We caught up earlier this month with Gill Pratt, the chief executive of the newly-formed Toyota Research Institute. The world’s largest carmaker announced it will invest $1 billion over five years to set up new research facilities in Palo Alto, Calif. and Cambridge, Mass., with a focus on artificial intelligence and robotics.
The new institute has four initial mandates, according to a speech Pratt gave at the Consumer Electronics Show earlier this month (video excerpt below):
“First, we wish to enhance the safety of automobiles with the ultimate goal of creating a car that is incapable of causing a crash, regardless of the skill or condition of the driver.
Second, we want to increase access to cars to those who otherwise cannot drive, including people with special needs and seniors.
Third, we plan to help translate Toyota’s expertise in creating products for outdoor mobility into products for indoor mobility. In other words, Toyota’s goal is to move people across the room…across town…and across the country.
Finally we hope to accelerate scientific discovery by applying techniques from artificial intelligence and machine learning particularly in the area of materials science.”
The new institute is just ramping up this winter, and it expects to hire about 200 people in Cambridge and Palo Alto, as well as funding academic research at MIT, Stanford University, and other schools.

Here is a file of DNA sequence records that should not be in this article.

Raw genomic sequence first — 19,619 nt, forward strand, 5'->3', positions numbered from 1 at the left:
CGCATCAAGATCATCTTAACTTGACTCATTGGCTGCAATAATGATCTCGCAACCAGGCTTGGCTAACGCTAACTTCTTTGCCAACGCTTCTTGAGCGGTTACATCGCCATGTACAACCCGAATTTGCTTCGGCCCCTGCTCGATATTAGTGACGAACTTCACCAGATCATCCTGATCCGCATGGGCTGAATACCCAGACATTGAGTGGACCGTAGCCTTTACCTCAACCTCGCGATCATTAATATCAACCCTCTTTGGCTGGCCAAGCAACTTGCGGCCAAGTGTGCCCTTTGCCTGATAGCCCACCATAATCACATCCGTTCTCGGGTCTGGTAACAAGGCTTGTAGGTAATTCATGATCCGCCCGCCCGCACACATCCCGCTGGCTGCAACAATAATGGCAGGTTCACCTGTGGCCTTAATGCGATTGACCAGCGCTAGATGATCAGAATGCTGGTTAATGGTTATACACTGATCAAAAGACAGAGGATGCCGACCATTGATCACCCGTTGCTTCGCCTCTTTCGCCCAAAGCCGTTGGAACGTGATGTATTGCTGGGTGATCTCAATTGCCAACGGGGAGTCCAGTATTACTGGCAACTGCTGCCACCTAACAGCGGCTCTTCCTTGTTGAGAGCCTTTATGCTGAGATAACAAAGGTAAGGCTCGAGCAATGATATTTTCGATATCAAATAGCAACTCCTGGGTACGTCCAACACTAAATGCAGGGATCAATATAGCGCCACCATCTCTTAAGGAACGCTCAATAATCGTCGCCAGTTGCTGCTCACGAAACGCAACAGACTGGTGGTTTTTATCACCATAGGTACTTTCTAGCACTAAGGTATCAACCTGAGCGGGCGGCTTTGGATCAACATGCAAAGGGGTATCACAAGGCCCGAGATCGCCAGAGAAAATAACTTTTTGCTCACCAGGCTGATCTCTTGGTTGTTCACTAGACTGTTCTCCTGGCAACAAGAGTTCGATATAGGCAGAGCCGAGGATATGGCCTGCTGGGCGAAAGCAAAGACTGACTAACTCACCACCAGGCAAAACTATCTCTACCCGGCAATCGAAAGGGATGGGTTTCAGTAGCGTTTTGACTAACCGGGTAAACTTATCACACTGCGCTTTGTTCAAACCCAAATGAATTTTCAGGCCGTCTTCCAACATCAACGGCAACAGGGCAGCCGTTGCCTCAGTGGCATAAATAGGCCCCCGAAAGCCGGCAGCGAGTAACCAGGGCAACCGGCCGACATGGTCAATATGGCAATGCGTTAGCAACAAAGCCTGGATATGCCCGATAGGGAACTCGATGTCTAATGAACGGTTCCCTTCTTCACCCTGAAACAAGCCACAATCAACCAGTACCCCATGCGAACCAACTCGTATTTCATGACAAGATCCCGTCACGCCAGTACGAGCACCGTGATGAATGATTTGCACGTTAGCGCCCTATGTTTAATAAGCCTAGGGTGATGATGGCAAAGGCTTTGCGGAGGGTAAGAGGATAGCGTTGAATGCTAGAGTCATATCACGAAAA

We asked Pratt to explain why Toyota decided to set up the new Toyota Research Institute as its own entity, separate from the $60 billion company’s existing R&D organization. Pratt was previously the program manager at the Defense Sciences Office within DARPA, the U.S. Department of Defense’s advanced projects agency, and a robotics professor at MIT.
“The model with TRI is a little different. A good example is the role that DARPA plays in the U.S. government, which I lived for the last five years, or the role of the Skunk Works at Lockheed. TRI has actually been set up as its own company, with me as the CEO. We think it’s important for TRI to be independent in how it makes its decisions. If you look at the history of the Lockheed Skunk Works, they didn’t have to ask a lot of permission from the main company in order to do things. That allowed it to respond nimbly from things they learned.”
“Toyota Motor Corp. [the parent company] is our customer, in the same way as DARPA has the Department of Defense as its customer. It didn’t mean that DARPA had to respond to every request from the DOD, and when President Eisenhower set it up in the 1950s, DARPA was set up to be semi-autonomous.”
“We definitely have the customer in mind all of the time, in the same way that DARPA had the needs of the Defense Department in mind. But [we are empowered to] make decisions which can dynamically change about the best way to get [to the goal.] That’s the autonomy we’ve been set up with. It’s very good, and somewhat different from most of the corporate research labs that exist.”